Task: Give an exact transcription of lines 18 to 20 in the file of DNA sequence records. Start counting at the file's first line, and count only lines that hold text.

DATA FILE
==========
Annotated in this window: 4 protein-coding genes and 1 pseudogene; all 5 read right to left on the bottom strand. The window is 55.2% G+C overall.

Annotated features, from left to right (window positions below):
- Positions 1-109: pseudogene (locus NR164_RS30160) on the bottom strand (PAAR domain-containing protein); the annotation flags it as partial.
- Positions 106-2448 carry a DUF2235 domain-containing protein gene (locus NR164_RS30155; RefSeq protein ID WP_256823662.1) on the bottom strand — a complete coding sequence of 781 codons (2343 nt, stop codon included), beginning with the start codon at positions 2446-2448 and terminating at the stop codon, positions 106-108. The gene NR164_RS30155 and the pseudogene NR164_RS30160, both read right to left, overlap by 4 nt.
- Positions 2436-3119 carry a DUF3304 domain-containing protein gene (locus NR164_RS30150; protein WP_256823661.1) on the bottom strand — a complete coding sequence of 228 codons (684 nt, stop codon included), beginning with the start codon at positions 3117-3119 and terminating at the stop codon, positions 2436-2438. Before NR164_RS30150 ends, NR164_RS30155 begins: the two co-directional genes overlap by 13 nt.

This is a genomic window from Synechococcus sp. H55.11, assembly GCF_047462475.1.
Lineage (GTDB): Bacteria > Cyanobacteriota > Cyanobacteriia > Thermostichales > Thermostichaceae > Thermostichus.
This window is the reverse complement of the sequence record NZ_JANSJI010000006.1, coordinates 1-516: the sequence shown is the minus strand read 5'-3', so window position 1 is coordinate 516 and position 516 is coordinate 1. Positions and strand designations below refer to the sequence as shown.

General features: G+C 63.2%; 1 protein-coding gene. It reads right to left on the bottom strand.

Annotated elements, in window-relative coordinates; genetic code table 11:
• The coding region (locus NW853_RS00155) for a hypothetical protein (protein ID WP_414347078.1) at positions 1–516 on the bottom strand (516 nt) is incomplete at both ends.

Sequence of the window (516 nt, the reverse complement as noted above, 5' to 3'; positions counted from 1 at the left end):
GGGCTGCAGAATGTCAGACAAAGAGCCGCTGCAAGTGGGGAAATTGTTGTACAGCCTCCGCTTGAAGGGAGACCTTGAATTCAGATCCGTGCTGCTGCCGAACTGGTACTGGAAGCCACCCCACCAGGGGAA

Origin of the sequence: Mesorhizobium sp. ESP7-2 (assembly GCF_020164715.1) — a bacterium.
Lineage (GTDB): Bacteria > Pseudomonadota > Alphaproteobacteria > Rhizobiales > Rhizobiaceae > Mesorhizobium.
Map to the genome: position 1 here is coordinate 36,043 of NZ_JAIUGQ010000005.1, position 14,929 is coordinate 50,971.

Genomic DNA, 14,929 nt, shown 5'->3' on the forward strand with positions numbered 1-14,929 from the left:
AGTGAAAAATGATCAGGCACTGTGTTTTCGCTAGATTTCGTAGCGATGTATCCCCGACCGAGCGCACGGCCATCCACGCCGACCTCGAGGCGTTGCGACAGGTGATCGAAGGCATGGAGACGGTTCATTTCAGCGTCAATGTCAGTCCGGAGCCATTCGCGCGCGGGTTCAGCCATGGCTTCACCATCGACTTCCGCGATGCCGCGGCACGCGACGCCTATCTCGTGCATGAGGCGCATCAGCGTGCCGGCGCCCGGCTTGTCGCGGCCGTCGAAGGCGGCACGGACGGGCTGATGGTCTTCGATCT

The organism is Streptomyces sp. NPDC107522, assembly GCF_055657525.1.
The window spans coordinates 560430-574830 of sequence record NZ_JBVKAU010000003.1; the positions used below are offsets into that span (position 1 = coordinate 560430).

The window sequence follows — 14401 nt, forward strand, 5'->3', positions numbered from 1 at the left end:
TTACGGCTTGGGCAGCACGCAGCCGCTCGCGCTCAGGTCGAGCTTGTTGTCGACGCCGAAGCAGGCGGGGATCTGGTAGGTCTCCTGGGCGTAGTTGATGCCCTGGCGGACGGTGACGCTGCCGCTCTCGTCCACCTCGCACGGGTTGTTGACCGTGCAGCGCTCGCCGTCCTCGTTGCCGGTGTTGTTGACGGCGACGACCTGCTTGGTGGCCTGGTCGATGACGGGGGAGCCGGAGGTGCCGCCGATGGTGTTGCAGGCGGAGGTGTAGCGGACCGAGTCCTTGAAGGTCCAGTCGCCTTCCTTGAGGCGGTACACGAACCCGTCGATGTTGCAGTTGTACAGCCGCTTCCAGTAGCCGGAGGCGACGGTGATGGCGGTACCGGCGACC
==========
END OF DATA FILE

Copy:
AGTGAAAAATGATCAGGCACTGTGTTTTCGCTAGATTTCGTAGCGATGTATCCCCGACCGAGCGCACGGCCATCCACGCCGACCTCGAGGCGTTGCGACAGGTGATCGAAGGCATGGAGACGGTTCATTTCAGCGTCAATGTCAGTCCGGAGCCATTCGCGCGCGGGTTCAGCCATGGCTTCACCATCGACTTCCGCGATGCCGCGGCACGCGACGCCTATCTCGTGCATGAGGCGCATCAGCGTGCCGGCGCCCGGCTTGTCGCGGCCGTCGAAGGCGGCACGGACGGGCTGATGGTCTTCGATCT

The organism is Streptomyces sp. NPDC107522, assembly GCF_055657525.1.
The window spans coordinates 560430-574830 of sequence record NZ_JBVKAU010000003.1; the positions used below are offsets into that span (position 1 = coordinate 560430).